PIC Members and Participants: Albania, Austria, Belgium, Bosnia and Herzegovina, Bulgaria, Canada, China (resigned in May 2000), Croatia, Czech Republic, Denmark, Egypt, Federal Republic of Yugoslavia (now the republics of Serbia and Montenegro), Finland, France, Germany, Greece, Hungary, Ireland, Italy, Japan, Jordan, Luxembourg, Malaysia, Morocco, Netherlands, North Macedonia, Norway, Oman, Pakistan, Poland, Portugal, Romania, Russian Federation, Saudi Arabia, Slovak Republic, Slovenia, Spain, Sweden, Switzerland, Turkey, Ukraine, United Kingdom and United States of America; the High Representative, Brcko Arbitration Panel (dissolved in 1999 after the Final Award was issued), Council of Europe, European Bank for Reconstruction and Development (EBRD), European Commission, International Committee of the Red Cross (ICRC), International Criminal Tribunal for the former Yugoslavia (ICTY), International Monetary Fund (IMF), North Atlantic Treaty Organisation (NATO), Organisation for Security and Co-operation in Europe (OSCE), United Nations (UN), UN High Commissioner for Human Rights (UNHCHR), UN High Commissioner for Refugees (UNHCR), UN Transitional Administration of Eastern Slavonia (UNTAES; disbanded in January 1998) and the World Bank.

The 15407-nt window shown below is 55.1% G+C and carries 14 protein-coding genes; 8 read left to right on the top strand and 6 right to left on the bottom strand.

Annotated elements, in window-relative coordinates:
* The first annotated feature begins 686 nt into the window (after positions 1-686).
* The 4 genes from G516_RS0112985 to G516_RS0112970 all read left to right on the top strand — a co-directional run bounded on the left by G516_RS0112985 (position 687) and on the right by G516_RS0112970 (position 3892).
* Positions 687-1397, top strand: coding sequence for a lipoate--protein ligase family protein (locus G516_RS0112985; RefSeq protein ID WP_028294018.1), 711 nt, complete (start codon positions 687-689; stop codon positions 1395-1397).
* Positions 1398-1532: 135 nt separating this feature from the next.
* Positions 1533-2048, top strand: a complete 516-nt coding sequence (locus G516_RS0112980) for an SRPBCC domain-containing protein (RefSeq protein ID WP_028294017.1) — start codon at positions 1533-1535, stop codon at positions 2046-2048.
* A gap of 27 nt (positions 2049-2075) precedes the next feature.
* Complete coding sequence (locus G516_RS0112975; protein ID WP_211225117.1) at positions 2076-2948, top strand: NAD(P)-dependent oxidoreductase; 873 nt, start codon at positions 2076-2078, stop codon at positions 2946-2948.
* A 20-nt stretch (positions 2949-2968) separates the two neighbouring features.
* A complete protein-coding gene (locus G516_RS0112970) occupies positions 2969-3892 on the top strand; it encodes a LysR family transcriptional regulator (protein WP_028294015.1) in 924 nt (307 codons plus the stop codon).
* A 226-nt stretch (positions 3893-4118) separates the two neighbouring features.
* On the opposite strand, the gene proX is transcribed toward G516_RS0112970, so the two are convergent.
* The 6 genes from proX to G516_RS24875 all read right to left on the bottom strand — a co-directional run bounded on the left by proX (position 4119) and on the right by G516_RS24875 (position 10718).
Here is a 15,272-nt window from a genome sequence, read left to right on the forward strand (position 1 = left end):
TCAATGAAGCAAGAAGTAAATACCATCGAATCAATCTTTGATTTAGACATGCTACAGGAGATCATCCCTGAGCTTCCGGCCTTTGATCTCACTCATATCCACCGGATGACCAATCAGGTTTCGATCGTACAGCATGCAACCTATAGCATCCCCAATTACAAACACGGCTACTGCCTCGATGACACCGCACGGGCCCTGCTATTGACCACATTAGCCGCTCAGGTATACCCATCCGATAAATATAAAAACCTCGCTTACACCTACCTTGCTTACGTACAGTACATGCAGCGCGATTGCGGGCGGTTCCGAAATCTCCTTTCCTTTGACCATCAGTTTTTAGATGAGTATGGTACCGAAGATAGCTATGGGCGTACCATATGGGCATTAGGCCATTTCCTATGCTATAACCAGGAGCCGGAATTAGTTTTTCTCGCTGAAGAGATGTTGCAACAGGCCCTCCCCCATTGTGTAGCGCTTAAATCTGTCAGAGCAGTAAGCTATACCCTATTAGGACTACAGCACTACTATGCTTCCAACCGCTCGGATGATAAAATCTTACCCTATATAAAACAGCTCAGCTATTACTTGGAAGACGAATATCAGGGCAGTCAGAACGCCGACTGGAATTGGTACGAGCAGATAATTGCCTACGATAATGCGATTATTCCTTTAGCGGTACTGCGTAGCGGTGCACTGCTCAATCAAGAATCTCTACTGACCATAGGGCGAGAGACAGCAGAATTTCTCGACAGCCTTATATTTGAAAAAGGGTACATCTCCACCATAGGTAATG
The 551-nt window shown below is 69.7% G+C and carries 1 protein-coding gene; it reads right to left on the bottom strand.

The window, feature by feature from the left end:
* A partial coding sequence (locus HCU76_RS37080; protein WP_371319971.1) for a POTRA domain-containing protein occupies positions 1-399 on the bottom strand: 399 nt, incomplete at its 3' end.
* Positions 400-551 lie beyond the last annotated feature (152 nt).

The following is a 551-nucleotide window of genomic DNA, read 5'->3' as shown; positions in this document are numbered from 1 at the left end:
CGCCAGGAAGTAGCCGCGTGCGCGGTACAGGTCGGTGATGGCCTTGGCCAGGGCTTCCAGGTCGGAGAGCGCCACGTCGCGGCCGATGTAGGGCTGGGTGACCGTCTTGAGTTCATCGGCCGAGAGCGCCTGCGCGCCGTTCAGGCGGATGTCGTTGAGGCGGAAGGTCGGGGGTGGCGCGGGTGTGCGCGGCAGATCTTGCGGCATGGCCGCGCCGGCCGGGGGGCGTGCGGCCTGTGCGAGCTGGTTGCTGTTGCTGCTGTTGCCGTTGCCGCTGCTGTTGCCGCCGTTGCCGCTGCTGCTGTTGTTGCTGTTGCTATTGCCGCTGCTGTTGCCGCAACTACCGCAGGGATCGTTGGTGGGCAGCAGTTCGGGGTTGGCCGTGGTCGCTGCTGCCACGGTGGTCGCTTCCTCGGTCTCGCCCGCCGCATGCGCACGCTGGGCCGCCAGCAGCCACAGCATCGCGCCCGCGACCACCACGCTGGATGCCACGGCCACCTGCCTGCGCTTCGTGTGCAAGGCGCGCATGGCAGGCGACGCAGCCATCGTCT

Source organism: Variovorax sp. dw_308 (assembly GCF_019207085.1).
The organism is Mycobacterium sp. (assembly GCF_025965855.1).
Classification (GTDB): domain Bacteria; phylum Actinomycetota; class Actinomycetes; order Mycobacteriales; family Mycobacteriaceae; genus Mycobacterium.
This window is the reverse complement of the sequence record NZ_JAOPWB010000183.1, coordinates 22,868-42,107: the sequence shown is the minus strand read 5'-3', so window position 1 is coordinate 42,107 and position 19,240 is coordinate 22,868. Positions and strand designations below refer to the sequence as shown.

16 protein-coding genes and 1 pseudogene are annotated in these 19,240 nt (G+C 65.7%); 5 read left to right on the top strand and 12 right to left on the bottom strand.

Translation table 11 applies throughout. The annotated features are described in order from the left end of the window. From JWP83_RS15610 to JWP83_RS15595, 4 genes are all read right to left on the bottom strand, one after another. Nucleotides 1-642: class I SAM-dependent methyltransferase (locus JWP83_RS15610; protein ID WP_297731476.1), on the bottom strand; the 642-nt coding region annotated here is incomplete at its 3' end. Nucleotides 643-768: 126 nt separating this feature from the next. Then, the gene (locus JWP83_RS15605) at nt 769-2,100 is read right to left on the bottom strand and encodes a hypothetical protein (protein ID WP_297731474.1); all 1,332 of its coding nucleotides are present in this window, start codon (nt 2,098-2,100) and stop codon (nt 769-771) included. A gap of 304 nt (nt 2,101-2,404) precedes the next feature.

PIC Observers to date: Australia, Central Bank of Bosnia and Herzegovina, European Investment Bank (EIB), Estonia, Holy See, Human Rights Ombudsperson in Bosnia and Herzegovina, Iceland, International Federation of Red Cross and Red Crescent Societies (IFRC), International Mediator for Bosnia and Herzegovina, International Organisation for Migration (IOM), Latvia, Lithuania, New Zealand, Liechtenstein, South Africa and the Special Co-ordinator of the Stability Pact for South Eastern Europe.